When I was in 3rd grade, we took Flutophone with the band director. He was a man of short stature, white hair, glasses, and a walker. He also had a wit that went unrivaled, a tenacity that was unmatchable, and a list of stories that I truly regret not writing down. He took 30 minutes to walk to his car where he had to lay down to get in. He played the piano with his knuckles, and could barely move any faster than a man of 100, let alone 78. His name was Wally Truszkowski, but he never needed any other moniker than Wally.
Wally came from Hamtramck, a Polish community at the time he grew up, in the Detroit area. He served in the army (he had a lot of Kitchen Patrol in his days...!), and was definitely mischievous as a youth. He never missed a day, even when the snow threatened, played organ at church on the weekends, and led a big band as a younger man. He was a past president of the American Guild of Music, and I can go on with all the accomplishments he had in his life, but in the end, his legacy, is as a teacher. You can read about him here on page 13, here on page 217 - he is the one playing the piano.
I started clarinet in early beginner band in 3rd grade, and was in band during that time, and loved it, but I don't think that my real passion started until I was in 6th grade when one day in a private lesson, he turned to me and said, "I want a Big Band." He looked at me sideways. "Do you want to play saxophone?"
I know I've said that big band was really important to my musical upbringing, and talked your ear off about Chattanooga Choo Choo. This was all because of Wally. Besides all of the time I spent in Room 101 on Anita Street during band (after school), summer band, lessons, and Saturday morning rehearsal, the most important time I spent was during lunchtime. Older students at my school got to have some lunchtime jobs. Some people would help in younger kids classrooms as a secondary person to watch the kids, or whatever other jobs there were. I never knew because I had started helping Wally in the band room in 6th grade. My friend Aaron and I (usually just the two of us, and sometimes just myself), would go to the lunchroom, and organize music, set up chairs and stands, fetch tea from the Religious Education office (1 packet of sugar), or coffee (2 cream, 2 sugar), or whatever other errand Wally needed. I never needed to learn to work a copier when I was a teacher because I already knew from middle school. Wally would give us directions from his chair. Somedays, I never got anything done because he would be distracted by what he could teach me. One day, he made me pull out the Euphonium and showed me the fingerings. One day, he stopped my work, called me over and showed me how to find the notes on the piano.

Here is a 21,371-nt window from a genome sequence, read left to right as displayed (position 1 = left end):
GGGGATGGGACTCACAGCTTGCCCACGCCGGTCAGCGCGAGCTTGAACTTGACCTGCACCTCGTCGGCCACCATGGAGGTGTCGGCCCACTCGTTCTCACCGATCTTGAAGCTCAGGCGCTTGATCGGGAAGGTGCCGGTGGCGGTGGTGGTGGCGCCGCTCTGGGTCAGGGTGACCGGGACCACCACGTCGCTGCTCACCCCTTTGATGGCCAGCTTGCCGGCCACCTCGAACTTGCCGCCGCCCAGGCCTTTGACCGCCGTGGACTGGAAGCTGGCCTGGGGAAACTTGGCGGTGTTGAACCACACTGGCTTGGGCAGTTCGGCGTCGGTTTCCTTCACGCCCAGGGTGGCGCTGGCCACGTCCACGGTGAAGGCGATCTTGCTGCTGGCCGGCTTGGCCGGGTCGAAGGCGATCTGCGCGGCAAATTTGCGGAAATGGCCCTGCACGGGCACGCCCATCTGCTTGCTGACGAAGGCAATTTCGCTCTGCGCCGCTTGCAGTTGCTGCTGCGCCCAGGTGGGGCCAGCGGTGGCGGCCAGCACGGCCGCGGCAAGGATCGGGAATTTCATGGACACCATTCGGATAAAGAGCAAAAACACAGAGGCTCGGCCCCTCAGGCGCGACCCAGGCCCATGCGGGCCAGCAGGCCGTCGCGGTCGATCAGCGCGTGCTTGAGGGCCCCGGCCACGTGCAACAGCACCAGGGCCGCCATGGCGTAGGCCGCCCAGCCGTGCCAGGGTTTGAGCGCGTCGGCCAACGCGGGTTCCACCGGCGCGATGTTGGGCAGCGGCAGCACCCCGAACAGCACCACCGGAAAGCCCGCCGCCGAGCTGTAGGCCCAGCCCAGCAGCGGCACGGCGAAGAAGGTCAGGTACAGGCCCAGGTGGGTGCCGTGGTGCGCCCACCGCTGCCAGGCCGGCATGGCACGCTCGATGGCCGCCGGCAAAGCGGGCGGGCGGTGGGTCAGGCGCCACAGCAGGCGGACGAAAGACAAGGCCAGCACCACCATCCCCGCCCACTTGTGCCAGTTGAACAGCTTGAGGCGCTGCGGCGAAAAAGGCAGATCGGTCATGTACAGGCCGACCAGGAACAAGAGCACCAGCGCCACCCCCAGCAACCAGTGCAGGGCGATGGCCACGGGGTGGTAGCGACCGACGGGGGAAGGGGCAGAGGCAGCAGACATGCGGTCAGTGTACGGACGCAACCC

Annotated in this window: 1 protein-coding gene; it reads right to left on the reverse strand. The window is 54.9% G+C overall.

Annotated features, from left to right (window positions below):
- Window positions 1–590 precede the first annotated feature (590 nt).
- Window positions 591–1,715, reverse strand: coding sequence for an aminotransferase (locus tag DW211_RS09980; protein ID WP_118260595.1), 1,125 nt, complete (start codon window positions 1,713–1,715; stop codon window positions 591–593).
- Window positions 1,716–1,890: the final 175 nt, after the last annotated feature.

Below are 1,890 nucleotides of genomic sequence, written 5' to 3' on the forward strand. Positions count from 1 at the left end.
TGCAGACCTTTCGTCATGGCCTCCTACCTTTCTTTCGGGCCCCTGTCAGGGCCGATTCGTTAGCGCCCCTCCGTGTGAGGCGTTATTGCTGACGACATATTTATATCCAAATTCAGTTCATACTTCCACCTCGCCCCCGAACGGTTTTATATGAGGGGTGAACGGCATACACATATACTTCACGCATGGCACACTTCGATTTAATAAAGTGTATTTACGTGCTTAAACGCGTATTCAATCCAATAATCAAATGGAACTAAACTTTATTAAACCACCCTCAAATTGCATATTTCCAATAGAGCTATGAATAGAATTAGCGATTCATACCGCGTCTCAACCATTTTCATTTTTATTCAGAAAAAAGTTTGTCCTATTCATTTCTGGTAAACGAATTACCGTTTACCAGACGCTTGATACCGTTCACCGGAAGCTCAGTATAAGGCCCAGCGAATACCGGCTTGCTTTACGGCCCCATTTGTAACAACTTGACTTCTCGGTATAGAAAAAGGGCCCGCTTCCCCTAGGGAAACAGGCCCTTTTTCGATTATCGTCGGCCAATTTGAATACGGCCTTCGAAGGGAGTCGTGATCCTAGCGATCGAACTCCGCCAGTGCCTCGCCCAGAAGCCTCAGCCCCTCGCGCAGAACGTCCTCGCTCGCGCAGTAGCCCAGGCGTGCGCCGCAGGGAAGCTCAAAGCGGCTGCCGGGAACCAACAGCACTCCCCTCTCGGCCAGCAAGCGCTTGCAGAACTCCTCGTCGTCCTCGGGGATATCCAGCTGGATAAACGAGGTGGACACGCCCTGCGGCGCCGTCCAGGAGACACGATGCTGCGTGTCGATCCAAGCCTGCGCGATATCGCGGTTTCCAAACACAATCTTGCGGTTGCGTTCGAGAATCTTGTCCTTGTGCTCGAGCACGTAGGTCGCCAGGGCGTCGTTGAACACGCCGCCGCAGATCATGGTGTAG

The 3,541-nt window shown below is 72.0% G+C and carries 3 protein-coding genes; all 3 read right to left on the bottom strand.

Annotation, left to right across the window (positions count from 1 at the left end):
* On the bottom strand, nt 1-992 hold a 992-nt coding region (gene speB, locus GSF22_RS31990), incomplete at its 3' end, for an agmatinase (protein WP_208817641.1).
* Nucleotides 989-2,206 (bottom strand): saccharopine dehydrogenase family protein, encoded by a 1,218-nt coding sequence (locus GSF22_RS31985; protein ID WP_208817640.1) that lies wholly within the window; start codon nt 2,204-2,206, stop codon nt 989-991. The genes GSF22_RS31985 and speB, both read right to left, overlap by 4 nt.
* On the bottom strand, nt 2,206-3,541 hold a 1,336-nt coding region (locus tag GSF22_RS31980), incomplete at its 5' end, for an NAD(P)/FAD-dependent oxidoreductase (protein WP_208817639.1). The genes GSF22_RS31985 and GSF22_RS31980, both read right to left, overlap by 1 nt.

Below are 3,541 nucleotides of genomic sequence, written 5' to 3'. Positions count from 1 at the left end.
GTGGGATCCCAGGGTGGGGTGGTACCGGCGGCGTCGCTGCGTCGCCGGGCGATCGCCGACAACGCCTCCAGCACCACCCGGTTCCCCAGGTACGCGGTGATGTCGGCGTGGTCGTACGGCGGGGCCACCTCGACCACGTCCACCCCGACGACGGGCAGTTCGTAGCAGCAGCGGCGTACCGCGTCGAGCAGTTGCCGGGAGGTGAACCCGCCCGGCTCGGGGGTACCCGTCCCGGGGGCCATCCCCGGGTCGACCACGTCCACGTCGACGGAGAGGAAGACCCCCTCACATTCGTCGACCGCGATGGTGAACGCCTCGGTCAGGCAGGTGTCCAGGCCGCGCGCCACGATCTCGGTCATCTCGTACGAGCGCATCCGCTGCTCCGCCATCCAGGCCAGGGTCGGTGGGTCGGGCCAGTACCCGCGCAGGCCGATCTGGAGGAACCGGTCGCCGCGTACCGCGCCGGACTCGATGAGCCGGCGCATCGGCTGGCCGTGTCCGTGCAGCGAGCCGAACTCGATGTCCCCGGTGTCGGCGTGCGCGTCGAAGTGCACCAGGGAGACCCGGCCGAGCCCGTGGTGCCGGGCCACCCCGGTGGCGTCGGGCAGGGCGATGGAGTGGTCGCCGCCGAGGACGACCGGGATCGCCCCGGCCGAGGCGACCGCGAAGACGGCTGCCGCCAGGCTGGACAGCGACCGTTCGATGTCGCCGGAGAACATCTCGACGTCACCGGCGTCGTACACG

One day he taught me how to transpose from a trombone part to my saxophone (I played tenor). I learned to transpose in 15 minutes because of how he explained it to me. After that, he would give me multiple parts for arrangements and tell me what part to play at what measure. "Play the trombone part here, play this phrase for the flutes, play the trumpet here, play the alto here down an octave." I wouldn't even have to write in note names. Even today, I'm not sure of how he managed to make me understand how to do this in less than 15 minutes. (Although it's made my life a lot easier!)
When I was an 8th grader, Wally retired, not really by choice. He gave me the Euphonium. Less than a year later, 3 months after some traumatic events in my personal life, he passed away. A band made of alumni (including myself) played "At a Dixieland Jazz Funeral" at his funeral in a gorgeous downtown Catholic church where Wally had been an organist. I cried the whole time. Every time I looked at Aaron, I cried harder.
When I teach, I think of Wally. I walk into band rehearsal in the morning with my 21 amazing band kids, and think of him. I think of him when I get to pick a new piece for my kids and I see his signature on the front cover of the folder. I arrange music, and think of him as I'm transposing. I teach the difference between a sharp and flat and think of him because I explain it the same way he explained it to me. I may have the opportunity to have my kids MARCH this summer...and I think of Wally because he always wanted to have a Marching Band while he directed from the back of a pick up truck. When they cheer because we get to play a piece, I silently thank him.
At some point as a teacher, you realize you are an extension of your mentor. Most people have their mentor when they are older, while mine stopped teaching when I was 14. I had amazing private teachers after Wally, and in college, I had fabulous professors, many of whom I still look up to, wish to emulate, and hope I make them proud. But the person I think of when I teach every day, is the person who gave me Glenn Miller, the ability to transpose on sight, and the person who made me WANT to succeed, who made music fun, and the person who influences me still.
So, raise your coffee cup and toast the man I will never get to thank for making me a better teacher. I hope that I can give my students the passion he gave me, and let his legacy live on through them.